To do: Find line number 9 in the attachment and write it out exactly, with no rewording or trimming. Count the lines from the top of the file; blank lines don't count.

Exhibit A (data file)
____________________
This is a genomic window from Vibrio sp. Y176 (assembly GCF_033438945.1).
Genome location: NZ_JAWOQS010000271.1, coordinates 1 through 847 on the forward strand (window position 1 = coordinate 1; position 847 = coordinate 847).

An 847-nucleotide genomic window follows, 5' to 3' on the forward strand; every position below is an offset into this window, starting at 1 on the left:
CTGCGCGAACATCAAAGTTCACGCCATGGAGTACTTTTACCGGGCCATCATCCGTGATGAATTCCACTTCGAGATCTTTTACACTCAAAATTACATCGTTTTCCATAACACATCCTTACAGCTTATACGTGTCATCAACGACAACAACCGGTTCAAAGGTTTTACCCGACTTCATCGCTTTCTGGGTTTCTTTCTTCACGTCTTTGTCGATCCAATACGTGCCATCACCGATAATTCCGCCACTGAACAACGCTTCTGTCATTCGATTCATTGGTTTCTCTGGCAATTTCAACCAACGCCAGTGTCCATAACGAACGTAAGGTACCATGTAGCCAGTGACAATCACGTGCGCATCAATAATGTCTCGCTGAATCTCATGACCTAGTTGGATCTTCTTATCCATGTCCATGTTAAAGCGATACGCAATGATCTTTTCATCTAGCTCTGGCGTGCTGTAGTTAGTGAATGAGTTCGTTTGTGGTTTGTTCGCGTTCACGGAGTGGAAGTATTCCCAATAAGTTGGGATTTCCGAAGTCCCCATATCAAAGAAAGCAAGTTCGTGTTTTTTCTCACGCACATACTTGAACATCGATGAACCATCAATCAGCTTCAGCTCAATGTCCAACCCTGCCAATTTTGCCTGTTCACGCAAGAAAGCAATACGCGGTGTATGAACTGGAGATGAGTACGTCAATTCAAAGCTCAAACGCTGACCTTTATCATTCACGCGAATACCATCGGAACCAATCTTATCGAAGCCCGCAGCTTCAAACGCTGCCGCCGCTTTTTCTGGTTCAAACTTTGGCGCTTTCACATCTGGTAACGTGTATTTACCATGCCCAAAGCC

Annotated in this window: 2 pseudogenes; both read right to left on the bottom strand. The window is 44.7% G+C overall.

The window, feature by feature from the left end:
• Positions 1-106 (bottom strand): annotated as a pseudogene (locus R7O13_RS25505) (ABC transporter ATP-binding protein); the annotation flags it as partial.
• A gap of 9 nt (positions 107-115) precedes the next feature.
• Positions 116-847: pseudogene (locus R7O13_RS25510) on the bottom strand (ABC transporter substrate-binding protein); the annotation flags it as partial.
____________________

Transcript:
• Positions 116-847: pseudogene (locus R7O13_RS25510) on the bottom strand (ABC transporter substrate-binding protein); the annotation flags it as partial.